To CLASS PAGE:
||To measure zinc (Zn) sorption on the three soils and soil fractions as a function of concentration at constant temperature.|
|I. Experimental Design:|
|Initial concentrations of 0, 7.64, 15.3, 76.5,
153, and 1.53 × 103 µM
Zn (0, 0.5, 1, 5, 10, and 100 ppm) will be reacted with your soil and
soil fractions at their native pH. The Zn stock solution will be
0.0765 M (5,000 ppm), so
appropriate volumes of this stock will be added to each centrifuge tube
with enough 0.01 M NaCl to equal 36 mL total volume. Zinc
sorption will also be measured on your sand, silt, and clay fractions
for the 0, 15.3, 153, and 1.53 × 103 µM Zn treatments.
|1.) Weigh out
2 g (in duplicate) aliquots of your air-dried soil into 12 labeled
(labeled with the treatments
described above) 40 mL centrifuge tubes. Add the calculated amount of Zn stock to achieve the above
initial concentrations of Zn. Then add enough 0.01 M NaCl to yield a final volume of 36 mL.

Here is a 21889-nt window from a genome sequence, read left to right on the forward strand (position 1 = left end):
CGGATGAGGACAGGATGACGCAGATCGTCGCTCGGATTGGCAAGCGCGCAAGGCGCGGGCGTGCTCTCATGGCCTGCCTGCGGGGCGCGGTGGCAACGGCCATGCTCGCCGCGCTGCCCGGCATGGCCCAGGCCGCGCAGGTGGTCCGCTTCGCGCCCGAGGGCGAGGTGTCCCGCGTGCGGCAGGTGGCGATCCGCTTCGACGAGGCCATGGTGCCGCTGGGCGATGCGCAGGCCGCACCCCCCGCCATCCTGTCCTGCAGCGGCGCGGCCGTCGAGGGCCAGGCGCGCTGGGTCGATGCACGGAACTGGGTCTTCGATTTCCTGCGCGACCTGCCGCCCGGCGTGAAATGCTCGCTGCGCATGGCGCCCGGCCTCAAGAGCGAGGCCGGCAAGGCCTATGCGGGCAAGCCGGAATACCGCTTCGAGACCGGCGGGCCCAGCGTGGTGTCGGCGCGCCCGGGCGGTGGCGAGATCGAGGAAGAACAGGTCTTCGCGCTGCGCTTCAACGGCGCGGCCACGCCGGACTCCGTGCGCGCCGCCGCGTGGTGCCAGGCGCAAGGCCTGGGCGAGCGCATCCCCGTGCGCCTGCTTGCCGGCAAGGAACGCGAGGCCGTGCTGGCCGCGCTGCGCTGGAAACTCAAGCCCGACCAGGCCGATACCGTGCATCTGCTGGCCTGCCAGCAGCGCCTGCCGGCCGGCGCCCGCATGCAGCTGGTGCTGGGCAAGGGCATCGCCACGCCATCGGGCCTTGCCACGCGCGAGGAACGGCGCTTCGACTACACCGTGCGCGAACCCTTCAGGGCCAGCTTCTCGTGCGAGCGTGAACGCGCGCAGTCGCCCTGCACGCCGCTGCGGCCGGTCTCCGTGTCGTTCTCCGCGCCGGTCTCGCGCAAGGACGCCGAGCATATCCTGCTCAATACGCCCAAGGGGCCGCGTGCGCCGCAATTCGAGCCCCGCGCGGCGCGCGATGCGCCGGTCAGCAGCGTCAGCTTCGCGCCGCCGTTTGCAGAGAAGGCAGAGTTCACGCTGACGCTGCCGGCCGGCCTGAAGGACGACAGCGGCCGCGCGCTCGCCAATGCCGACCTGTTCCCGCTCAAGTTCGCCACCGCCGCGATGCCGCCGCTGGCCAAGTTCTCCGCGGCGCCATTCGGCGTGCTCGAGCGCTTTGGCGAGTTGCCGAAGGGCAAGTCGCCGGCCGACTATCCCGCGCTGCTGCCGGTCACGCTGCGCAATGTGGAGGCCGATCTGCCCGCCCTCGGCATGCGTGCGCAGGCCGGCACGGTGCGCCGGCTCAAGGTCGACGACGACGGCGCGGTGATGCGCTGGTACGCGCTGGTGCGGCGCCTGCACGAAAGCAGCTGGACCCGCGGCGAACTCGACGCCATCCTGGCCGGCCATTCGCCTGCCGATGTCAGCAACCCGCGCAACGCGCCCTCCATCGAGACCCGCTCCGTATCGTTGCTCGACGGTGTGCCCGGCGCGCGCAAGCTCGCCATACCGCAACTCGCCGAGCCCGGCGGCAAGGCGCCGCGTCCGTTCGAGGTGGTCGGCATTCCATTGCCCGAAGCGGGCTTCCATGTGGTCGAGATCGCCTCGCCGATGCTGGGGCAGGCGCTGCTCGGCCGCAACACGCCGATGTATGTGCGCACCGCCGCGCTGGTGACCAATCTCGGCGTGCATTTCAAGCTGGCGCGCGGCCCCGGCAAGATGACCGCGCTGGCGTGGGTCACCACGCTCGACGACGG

|2.) Weigh 0.20 g of sand, silt, and clay into labeled 40 mL tubes and repeat as above.|
samples will be equilibrated for 24 h on a shaker.
equilibrium pH using a calibrated pH meter on all reacted
|5.) The solid
and solution will be separated by centrifugation for 15 minutes at 8000
rpm. If the supernatant is
not clear, pass the solution through a 0.2µm pore size membrane filter using 25 mm filter holders and 10
mL syringes into labeled test tubes.
|6.) Prepare Zn
standards of 0, 1.53 (0.1ppm), 7.64 (0.5ppm), 15.3 (1ppm), 22.95
(1.5ppm), and 30.6
(2ppm) µM Zn.
|7.) The equilibrium Zn
concentration will be measured using flame atomic absorption
against your standards. The amount sorbed will be calculated by difference between solution
concentration before and after equilibration.
|II. Data Analysis:
the amount sorbed on an oven-dried weight basis and plot the data
according to the sorption
equations discussed in lecture.
|2.) Input Zn
concentrations and pH into MINEQL+ program and determine any Zn
containing solid phase
which may be controlling solution phase Zn following addition of various levels of Zn to these soils